On February 25, nearly 82 percent of voters in Chicago’s mayoral election cast their vote in favor of a non-binding referendum asking whether workers in Chicago should have the right to paid sick days. Now a coalition of labor groups are using the coming run-off election between Mayor Rahm Emanuel and challenger Jesús “Chuy” García to try to drag long-stalled legislation on sick days out of the city council committee and make it into law.
“We know that for the mayoral candidates, the vote from workers and particularly African-American workers is very important,” said Adam Kader, director of the Arise Chicago workers center. “We know that the vast majority of Chicago [voters] support paid sick days.”
At question is an ordinance that has been sitting in Chicago City Council Committee on Workforce Development and Audit for the past year. The legislation would allow workers in the private sector to earn one hour of sick time for every 30 hours they work, eventually culminating in five to nine days a year. Employers that do not participate would be fined a minimum of $500.
According to the Institute for Women’s Policy Research, 49 percent of private-sector workers in the Chicago area do not have access to paid sick days. Nearly half of the Chicagoans employed in the private sector work at jobs earning less than $20,000 — 77 percent of them don’t have access to paid sick days. For workers, this can mean a host of unpalatable options ranging from working in food service while sick or, in the case of Martina Sanchez’s husband, returning to work too soon after a serious surgery.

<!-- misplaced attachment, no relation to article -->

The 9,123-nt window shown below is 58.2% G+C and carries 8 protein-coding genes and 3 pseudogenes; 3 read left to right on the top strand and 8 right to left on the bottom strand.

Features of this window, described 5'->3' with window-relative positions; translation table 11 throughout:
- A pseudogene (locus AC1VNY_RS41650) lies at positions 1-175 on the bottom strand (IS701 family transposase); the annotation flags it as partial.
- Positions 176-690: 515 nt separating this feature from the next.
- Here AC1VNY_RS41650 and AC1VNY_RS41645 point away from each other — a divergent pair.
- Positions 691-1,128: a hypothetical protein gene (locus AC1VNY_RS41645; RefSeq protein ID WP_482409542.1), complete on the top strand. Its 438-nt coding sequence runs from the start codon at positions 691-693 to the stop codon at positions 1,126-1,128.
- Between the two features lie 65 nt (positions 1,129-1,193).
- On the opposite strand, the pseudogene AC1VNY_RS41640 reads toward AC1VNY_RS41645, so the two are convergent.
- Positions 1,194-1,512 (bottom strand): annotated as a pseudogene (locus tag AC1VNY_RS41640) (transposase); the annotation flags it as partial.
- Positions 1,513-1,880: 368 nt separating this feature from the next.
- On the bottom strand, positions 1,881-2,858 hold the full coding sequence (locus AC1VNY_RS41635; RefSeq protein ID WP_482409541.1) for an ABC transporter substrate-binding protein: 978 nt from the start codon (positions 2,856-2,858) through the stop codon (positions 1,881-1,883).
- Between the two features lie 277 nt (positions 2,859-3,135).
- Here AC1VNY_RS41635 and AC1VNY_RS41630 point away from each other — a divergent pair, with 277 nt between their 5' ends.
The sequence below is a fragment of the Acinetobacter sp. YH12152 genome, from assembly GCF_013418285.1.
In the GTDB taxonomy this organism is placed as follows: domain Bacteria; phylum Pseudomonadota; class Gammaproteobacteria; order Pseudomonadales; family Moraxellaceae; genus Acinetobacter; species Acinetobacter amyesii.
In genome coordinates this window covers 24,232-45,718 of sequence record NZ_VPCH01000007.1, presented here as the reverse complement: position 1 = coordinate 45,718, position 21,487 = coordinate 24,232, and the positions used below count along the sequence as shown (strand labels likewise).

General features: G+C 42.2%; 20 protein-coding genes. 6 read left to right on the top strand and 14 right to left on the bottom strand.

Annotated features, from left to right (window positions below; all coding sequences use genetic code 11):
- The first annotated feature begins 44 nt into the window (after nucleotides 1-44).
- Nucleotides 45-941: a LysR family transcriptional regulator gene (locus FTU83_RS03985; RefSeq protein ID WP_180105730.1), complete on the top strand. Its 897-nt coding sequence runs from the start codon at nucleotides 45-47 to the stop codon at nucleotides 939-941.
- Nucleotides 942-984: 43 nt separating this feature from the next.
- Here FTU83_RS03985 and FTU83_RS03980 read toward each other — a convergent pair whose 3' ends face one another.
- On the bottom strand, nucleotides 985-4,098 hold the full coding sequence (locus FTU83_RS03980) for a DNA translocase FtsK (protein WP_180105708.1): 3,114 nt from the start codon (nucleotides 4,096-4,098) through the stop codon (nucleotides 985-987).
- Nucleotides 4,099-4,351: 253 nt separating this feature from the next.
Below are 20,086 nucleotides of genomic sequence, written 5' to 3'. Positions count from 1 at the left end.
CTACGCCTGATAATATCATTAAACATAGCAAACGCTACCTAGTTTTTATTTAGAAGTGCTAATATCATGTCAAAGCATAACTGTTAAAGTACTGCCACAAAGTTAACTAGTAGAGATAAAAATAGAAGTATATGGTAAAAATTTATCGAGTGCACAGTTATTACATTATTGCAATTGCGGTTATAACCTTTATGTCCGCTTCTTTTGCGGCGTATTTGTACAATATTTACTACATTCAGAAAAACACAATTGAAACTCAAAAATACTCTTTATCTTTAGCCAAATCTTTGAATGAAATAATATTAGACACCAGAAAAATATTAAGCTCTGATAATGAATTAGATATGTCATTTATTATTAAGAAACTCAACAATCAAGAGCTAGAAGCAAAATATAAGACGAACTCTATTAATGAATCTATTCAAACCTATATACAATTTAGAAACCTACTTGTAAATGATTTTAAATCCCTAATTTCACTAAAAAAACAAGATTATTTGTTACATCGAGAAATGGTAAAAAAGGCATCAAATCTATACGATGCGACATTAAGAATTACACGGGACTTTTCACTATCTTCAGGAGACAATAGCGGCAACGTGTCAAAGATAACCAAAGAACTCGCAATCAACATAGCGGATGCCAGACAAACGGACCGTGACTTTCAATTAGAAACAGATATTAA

“My husband got sick and we had to take him to the emergency room. The bill came to $185,000,” said Sanchez, a member of Arise Chicago, at a press conference on Monday. With such a large bill to pay, her husband had to return to his job after one week, she said.
With no national policy requiring sick days, localities have taken passage of such laws upon themselves. Seventeen cities—most recently Philadelphia—and three states have passed legislation that mandates sick leave. The hope, says Kader, is that Chicago will be next.
The referendum on sick days received a particularly high vote in the African-American community — an average of 90.9 percent in predominantly African-American wards, according to the advocates’ analysis of voter data.
Those wards also happen to be particularly important in the coming run-off. It’s a well-trod truism that any mayor that wants to win election in Chicago needs support from a wide part of the city, and in the last election the African-American community didn’t show decisive support for either Emanuel or Garcia. Emanuel won more votes in the African-American community than the other candidates, but saw a 16 percent point drop from the 2011 election, according to an analysis by the Chicago Reporter.
As the election neared, Emanuel voiced his support for progressive legislative measures including a raise in the minimum wage and a single-room occupancy hotel ordinance. It paid off: The Service Employees International Union (SEIU) Local 1 remained neutral in the first round of the election in part because of Emanuel’s support of the minimum wage ordinance, the Chicago Sun-Times reported, though the union recently announced it may choose to back a challenger for the second round.
Arise Chicago and many of its coalition partners have nonprofit status and thus won’t be endorsing candidates themselves. But the groups argue that their connection to workers who have been mobilized by Chicago’s recent movement for fast food workers and the Chicago Teachers Union strike in 2012 could be decisive.
“Eighty-two percent of the voters have spoken. They’ve shown unequivocal support for paid sick days,” says Kader. “Now it’s time for candidates to take a public stand on the issue and let us know if they’re with the voters or not.”